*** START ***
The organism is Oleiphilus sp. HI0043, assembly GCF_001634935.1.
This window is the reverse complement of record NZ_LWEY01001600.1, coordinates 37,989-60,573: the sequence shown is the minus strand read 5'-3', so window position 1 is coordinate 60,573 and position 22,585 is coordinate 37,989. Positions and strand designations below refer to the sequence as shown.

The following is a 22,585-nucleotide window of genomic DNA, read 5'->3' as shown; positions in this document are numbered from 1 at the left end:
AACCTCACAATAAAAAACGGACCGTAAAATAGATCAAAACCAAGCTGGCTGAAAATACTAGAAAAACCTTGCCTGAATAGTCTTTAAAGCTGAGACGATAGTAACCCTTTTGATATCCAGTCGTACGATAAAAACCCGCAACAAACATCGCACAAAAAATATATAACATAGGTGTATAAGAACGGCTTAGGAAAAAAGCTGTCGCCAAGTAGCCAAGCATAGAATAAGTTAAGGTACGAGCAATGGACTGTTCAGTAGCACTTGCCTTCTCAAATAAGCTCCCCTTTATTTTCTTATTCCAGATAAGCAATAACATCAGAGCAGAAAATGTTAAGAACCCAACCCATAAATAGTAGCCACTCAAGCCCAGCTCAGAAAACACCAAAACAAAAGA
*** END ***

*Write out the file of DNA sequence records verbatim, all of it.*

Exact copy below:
The organism is Oleiphilus sp. HI0043, assembly GCF_001634935.1.
This window is the reverse complement of record NZ_LWEY01001600.1, coordinates 37,989-60,573: the sequence shown is the minus strand read 5'-3', so window position 1 is coordinate 60,573 and position 22,585 is coordinate 37,989. Positions and strand designations below refer to the sequence as shown.

The following is a 22,585-nucleotide window of genomic DNA, read 5'->3' as shown; positions in this document are numbered from 1 at the left end:
AACCTCACAATAAAAAACGGACCGTAAAATAGATCAAAACCAAGCTGGCTGAAAATACTAGAAAAACCTTGCCTGAATAGTCTTTAAAGCTGAGACGATAGTAACCCTTTTGATATCCAGTCGTACGATAAAAACCCGCAACAAACATCGCACAAAAAATATATAACATAGGTGTATAAGAACGGCTTAGGAAAAAAGCTGTCGCCAAGTAGCCAAGCATAGAATAAGTTAAGGTACGAGCAATGGACTGTTCAGTAGCACTTGCCTTCTCAAATAAGCTCCCCTTTATTTTCTTATTCCAGATAAGCAATAACATCAGAGCAGAAAATGTTAAGAACCCAACCCATAAATAGTAGCCACTCAAGCCCAGCTCAGAAAACACCAAAACAAAAGA